Here's what I did, I purchased some 65mm Industrial Chemical Gas Mask Respirator filters. about $8.00 for 6 filters
I purchased a Bathroom Ceiling Fan Vent at my local hardware store $ 15.00, and 3D Printed a holder for the Filters $0.013.
Will be hooking the fan up to a light dimmer to control the Speed yard sale $0.50. Now I can exhaust the clean air back into the room.

80mmx80mm.stl
Re: 3D printer emit toxic fumes survey
August 29, 2017 02:38PM
I like your idea and thinking however I think the survey form might be a little misleading. I understand that many filaments release chemicals that have to be removed however you can still buy unmodified PLA filaments designed specifically for use in enclosed spaces. A majority of PLAs nowdays are modified with chemicals to improve their properties, they were originally offered as safer alternatives because they used food grade plastic. You can still find plenty of companies that make filament like this if you do some research.

If you're going to say that all materials release dangerous fumes, you should also suggest users throw away a vast majority of their plastics as the off-gassing is far worse than days worth of printing with clean filament.

Edited 1 time(s). Last edit at 08/30/2017 09:00AM by ohfurryone.
Re: 3D printer emit toxic fumes survey
August 29, 2017 03:01PM
Quote
ohfurryone
If you're going to say that all materials release dangerous fumes, you should also suggest users throw away a vast majority of their plastics as their off-gassing is far worse than days worth of printing with clean filament.

I do understand! However I Lived when they removed lead from gas, raising price per gallon. However lead was an additive and did not need to be removed.
There are many types of filament that have a smell ranging to nauseous and I though this cheap way of removing such smells would be amply rewarding.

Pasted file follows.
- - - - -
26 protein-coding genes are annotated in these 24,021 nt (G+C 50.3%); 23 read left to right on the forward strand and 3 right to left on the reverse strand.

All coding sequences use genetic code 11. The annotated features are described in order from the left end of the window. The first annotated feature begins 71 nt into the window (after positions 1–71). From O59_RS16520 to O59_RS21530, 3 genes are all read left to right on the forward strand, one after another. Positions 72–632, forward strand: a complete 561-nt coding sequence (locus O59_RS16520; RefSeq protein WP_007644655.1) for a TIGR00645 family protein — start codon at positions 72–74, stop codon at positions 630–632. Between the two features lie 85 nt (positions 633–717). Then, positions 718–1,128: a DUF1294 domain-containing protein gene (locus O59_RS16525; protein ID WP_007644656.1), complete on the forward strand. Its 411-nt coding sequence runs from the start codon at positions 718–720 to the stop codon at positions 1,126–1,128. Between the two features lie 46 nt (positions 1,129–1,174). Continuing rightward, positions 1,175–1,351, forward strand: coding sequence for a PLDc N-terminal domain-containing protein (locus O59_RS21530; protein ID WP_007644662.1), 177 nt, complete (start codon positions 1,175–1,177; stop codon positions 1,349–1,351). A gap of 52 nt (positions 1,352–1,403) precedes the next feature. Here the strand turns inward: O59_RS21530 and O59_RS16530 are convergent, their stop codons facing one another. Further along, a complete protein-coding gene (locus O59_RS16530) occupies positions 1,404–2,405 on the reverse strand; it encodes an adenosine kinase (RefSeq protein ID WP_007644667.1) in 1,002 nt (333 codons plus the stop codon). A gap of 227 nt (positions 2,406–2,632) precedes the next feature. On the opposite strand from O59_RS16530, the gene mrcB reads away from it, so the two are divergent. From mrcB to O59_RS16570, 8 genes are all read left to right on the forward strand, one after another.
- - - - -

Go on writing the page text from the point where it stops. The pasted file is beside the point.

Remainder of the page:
Re: 3D printer emit toxic fumes survey
August 30, 2017 07:29AM
Hi are you suggesting they should have kept the lead in gasoline? Ahh I see you mean there should not have been price increase... I see.

3d printing in theory produces toxic volatiles more so with some filaments than others, and ultra fine particles. How much and how risky they are is not well known. Carbon filters can eliminate the odours produced and hepa filters can remove the particles.

It's how you implement it that is the tricky part.

For open frame printers you either:
-Use less potentially toxic materials eg pla, petg, many makerspaces ban abs for example.
-Place the printer in an area such as garage/shed away from people, not alway practical in winter in cold climates.
-use ventilation such as open windows, extractors, vents but drafts are problematic for print adhesion.
-use a room scale filtration device with hepa/charcoal
-minimise the close proximity of people, use cameras to monitor prints.

For enclosed printers:
-have an air exhaust system, either back to the room which needs relatively big filters as there is only one pass, or vent the chamber outside of the building.
-have a recirculating filter system, can be smaller filters. Could be internal ie. Car on-dash air filter systems (not sure how well these work) or an external unit.
-design to minimise heat loss from the chamber by returning the filtered air or only run your filter as part of a chamber cooling system, or as a post print activity.

Edited 4 time(s). Last edit at 08/30/2017 04:09PM by DjDemonD.


Simon Khoury

Co-founder of [www.precisionpiezo.co.uk] Accurate, repeatable, versatile Z-Probes